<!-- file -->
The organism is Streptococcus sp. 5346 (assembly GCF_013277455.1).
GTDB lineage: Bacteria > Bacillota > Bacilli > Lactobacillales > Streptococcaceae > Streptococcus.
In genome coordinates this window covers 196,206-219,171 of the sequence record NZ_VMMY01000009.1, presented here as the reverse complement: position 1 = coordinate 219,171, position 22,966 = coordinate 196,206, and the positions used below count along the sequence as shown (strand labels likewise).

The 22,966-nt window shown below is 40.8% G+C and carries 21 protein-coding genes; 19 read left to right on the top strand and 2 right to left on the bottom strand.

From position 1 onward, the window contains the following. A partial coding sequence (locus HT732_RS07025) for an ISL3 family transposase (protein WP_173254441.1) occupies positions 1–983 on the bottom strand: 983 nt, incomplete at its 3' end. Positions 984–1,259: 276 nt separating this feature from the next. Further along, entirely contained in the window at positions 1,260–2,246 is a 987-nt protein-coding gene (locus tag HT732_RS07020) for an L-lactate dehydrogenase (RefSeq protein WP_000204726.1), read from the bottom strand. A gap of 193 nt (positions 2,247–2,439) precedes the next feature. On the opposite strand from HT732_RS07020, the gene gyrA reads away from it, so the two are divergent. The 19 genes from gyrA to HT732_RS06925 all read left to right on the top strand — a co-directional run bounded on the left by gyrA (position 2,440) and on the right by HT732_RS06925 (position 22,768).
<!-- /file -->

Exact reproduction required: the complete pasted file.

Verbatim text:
The organism is Streptococcus sp. 5346 (assembly GCF_013277455.1).
GTDB lineage: Bacteria > Bacillota > Bacilli > Lactobacillales > Streptococcaceae > Streptococcus.
In genome coordinates this window covers 196,206-219,171 of the sequence record NZ_VMMY01000009.1, presented here as the reverse complement: position 1 = coordinate 219,171, position 22,966 = coordinate 196,206, and the positions used below count along the sequence as shown (strand labels likewise).

The 22,966-nt window shown below is 40.8% G+C and carries 21 protein-coding genes; 19 read left to right on the top strand and 2 right to left on the bottom strand.

From position 1 onward, the window contains the following. A partial coding sequence (locus HT732_RS07025) for an ISL3 family transposase (protein WP_173254441.1) occupies positions 1–983 on the bottom strand: 983 nt, incomplete at its 3' end. Positions 984–1,259: 276 nt separating this feature from the next. Further along, entirely contained in the window at positions 1,260–2,246 is a 987-nt protein-coding gene (locus tag HT732_RS07020) for an L-lactate dehydrogenase (RefSeq protein WP_000204726.1), read from the bottom strand. A gap of 193 nt (positions 2,247–2,439) precedes the next feature. On the opposite strand from HT732_RS07020, the gene gyrA reads away from it, so the two are divergent. The 19 genes from gyrA to HT732_RS06925 all read left to right on the top strand — a co-directional run bounded on the left by gyrA (position 2,440) and on the right by HT732_RS06925 (position 22,768).